Those in the Activism 2.0 camp would think differently. They would claim that it is not that people don’t want to make an effort, but that they simply find trying to get involved too daunting or don’t have the time. In our age, the average life expectancy is quickly and steadily increasing, yet people are increasingly pressed for time. This is the on demand generation – people mould life according to their schedules, as opposed to the other way around. If all the time they can honestly spare for causes is a few seconds to give a donation, then surely they cannot be criticised for that. This camp believe in the inherent altruism of humanity; people are giving what they can, and some can only give mere moments, but they’re doing it out of compassion. The question one must ask is: where does altruism end and guilt begin?
Though in the developed world we perceive the internet to be a ubiquitous and omniscient force, in reality a mere 39% of the world is on the web. Internet users are the minority, or perhaps more accurately the elite. 31% of the developing world has access to the internet, versus 77% percent of those living in developed regions such as America, Australia and Europe. So it stands to reason that these internet activists are primarily of the upper strata of society – information is being spread at incredible rates, but it is being shared amongst a certain type of people.
The internet’s ability to bring people together and allow them to share information is, without question, extremely valuable. The nature of the internet makes it incredibly difficult for governments or oppressive bodies to control the spread of information and the importance of this cannot be overstated.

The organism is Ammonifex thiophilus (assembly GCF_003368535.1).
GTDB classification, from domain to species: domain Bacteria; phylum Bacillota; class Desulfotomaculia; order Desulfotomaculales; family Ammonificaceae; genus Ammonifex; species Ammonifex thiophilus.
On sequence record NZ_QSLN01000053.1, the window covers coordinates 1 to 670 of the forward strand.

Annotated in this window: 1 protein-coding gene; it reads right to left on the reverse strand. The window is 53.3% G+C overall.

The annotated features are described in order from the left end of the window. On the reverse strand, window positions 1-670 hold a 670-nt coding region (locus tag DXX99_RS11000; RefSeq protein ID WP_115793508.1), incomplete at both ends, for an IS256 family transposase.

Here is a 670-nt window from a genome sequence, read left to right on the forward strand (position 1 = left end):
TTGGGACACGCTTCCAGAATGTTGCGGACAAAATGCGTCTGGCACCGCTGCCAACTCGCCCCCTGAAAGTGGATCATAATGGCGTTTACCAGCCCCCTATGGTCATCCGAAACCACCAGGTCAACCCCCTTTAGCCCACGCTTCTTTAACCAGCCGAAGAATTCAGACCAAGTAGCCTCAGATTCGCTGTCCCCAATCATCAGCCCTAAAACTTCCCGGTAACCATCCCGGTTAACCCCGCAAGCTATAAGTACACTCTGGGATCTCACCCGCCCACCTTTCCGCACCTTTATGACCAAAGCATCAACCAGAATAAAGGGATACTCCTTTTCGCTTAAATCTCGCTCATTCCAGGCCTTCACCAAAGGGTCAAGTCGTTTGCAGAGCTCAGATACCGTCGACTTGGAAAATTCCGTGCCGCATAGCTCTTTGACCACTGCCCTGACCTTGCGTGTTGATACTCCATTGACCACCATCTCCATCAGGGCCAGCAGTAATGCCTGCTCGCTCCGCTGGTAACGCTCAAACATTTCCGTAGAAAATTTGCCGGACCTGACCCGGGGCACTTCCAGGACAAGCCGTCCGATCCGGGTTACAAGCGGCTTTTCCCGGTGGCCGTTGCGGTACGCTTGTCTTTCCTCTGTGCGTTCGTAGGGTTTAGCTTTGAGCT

The internet, in this respect, is the friend of the activist. However as it stands, the internet can’t exactly be labelled the bastion of democratic values and freedom of information that it is made out to be. It is only relevant to a limited minority, and the things it enables this minority to do aren’t always good.
That being said, the age of social media is in its infancy – its involvement in activist campaigning is only beginning, and the role it plays will undoubtedly develop and change over time. Global internet usage has more than doubled in the last five years. At that rate, internet usage will become next to universal within our lifetime.
We are inching closer to being entirely unified online. As the user demographics change, so will the entity itself, and with that so will its role in social and political matters. It could be called a force of nature; it’s with us now and can never be taken away. We have endowed it with such power that it is practically beyond our control. Let us just hope that this wild and awesome power continues to be an ally of the underdog and of the revolutionaries trying to protect them.